How old is the crop circle phenomenon? Most people think that we are dealing with a modern contemporary phenomenon only, born out of the blue in the 1970s in England. However, the truth is different as the history of crop circles dates back many decades, centuries and maybe even millennia and reaches much further than only Britain. The first descriptions of what we would today call ‘crop circles’ can be found in legends, folklore and fairy tales spread over different continents. However, these orally past tales are hard to date.
As soon as written documents came into use, events appearing to be crop circles became part of written history. The oldest document that was found so far is a report of a witch trial held in 1590. But it t would take another four centuries (1990) for the phenomenon to become known worldwide. And that happened only a mile from Honeystreet where our Crop Circle Centre & Exhibition is located, see map below.
Fig. The East Field on Andrews’ and Dury’s Map of Wiltshire, in 1773. Honeystreet Village left below. © Map of Wiltshire. Originally published by Ordnance Survey, Southampton, 1878-1890.
For many centuries crop circles were mainly small and simple in design, and the phenomenon was relatively unknown to the general public. This situation changed fundamentally on 12th July 1990 with the mysterious appearance of a 600ft. long-drawn pictogram in East Field, near the parishes Alton Barnes, Alton Priors and Honeystreet in the Vale of Pewsey, Wiltshire.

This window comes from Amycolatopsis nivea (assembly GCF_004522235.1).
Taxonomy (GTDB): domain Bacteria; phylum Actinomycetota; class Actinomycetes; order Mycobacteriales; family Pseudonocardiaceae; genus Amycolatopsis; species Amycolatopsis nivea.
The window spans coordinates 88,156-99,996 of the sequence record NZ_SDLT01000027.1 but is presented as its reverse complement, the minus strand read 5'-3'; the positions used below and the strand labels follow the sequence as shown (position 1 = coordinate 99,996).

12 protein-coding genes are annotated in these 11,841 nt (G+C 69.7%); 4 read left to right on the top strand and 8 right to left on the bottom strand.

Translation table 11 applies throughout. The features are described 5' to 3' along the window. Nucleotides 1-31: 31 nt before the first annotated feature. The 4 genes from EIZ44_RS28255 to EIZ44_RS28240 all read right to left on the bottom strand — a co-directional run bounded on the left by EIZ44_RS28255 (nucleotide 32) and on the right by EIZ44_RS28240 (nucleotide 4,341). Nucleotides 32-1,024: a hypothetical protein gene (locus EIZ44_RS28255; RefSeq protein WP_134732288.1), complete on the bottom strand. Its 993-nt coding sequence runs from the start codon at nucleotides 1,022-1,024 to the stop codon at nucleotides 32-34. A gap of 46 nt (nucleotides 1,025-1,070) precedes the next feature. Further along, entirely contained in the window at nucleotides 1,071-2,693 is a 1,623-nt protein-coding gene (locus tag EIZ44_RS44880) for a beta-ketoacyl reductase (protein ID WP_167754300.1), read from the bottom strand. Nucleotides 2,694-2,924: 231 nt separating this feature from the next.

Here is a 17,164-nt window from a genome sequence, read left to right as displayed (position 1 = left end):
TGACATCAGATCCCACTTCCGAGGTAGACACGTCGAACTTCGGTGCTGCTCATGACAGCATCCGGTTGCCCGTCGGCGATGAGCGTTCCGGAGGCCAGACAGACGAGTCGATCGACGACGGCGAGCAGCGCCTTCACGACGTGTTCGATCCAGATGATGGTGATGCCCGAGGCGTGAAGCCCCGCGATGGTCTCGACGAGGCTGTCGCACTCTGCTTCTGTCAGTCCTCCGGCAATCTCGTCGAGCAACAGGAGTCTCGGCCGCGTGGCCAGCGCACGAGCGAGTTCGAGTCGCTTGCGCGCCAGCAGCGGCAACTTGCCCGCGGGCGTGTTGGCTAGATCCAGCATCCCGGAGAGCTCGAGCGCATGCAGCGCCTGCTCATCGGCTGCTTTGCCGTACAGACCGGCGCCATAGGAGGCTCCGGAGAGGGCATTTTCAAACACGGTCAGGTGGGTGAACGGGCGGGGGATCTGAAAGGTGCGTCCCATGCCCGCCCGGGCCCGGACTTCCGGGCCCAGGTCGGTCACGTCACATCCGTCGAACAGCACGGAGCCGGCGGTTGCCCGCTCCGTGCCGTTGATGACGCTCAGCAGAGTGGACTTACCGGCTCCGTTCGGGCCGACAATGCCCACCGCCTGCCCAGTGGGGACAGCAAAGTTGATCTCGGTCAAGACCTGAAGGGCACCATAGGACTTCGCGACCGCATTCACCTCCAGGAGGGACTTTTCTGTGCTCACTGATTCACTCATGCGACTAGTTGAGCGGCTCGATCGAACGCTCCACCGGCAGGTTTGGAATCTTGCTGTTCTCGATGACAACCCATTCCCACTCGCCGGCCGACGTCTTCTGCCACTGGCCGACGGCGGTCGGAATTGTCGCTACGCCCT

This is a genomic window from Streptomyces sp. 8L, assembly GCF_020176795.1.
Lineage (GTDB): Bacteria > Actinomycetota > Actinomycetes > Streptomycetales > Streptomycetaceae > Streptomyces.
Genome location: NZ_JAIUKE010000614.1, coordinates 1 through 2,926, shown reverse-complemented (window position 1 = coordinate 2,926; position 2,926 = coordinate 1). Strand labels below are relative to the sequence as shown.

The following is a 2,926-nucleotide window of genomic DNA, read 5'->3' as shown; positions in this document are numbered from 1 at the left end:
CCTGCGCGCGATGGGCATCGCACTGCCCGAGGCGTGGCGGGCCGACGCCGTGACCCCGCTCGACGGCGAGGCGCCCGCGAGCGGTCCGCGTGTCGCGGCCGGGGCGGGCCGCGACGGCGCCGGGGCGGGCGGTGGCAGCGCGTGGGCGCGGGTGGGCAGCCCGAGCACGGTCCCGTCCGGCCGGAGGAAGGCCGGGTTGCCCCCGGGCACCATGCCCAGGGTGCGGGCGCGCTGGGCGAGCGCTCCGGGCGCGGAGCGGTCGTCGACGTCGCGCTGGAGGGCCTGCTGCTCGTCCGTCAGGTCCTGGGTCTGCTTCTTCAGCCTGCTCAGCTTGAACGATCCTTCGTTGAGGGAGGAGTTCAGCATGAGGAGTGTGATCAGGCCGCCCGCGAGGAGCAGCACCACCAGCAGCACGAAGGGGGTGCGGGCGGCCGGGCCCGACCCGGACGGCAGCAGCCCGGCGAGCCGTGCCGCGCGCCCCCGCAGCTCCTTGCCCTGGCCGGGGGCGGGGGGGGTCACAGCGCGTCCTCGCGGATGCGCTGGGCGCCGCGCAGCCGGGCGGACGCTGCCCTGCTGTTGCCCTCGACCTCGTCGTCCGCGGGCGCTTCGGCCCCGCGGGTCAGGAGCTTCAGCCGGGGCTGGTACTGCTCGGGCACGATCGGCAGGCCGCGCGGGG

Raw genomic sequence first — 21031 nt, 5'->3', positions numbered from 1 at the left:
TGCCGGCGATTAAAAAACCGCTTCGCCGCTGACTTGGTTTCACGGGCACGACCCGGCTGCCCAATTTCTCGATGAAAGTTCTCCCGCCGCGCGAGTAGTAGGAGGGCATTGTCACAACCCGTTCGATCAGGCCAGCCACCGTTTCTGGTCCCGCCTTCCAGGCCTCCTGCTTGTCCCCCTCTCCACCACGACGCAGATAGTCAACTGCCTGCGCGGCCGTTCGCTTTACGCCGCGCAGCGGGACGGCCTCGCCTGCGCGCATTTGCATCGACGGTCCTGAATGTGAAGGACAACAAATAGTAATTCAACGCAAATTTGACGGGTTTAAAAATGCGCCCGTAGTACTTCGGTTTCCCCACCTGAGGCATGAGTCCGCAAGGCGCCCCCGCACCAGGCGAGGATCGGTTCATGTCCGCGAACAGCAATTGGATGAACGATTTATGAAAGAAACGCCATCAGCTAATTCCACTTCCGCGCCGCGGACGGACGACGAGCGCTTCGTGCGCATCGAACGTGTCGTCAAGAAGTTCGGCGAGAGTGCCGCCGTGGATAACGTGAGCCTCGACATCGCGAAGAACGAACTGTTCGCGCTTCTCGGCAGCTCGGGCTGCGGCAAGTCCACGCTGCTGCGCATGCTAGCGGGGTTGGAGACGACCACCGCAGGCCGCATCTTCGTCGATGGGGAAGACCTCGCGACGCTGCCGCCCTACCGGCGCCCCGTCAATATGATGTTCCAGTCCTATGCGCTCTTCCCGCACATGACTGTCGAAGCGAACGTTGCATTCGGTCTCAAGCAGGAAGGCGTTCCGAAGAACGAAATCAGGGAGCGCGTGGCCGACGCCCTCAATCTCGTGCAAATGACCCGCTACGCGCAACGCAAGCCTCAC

The event made headlines and awakened a worldwide interest in the crop circle phenomenon. Thousands came to Wiltshire to experience them first hand. Research organizations multiplied in numbers. The event preluded a new era in modern crop circle history. Throughout the years that followed a sudden increase and shift took place in crop circle designs, size, numbers and locations.
Much has been learnt since. The timeline and exhibition features the most essential events, topics, facts and factoids from ‘Before and After 1990’.
The East Field Pictogram from the air. The villagers of Alton Barnes were left with two burning questions: How did it get there, and why? Photo © George Wingfield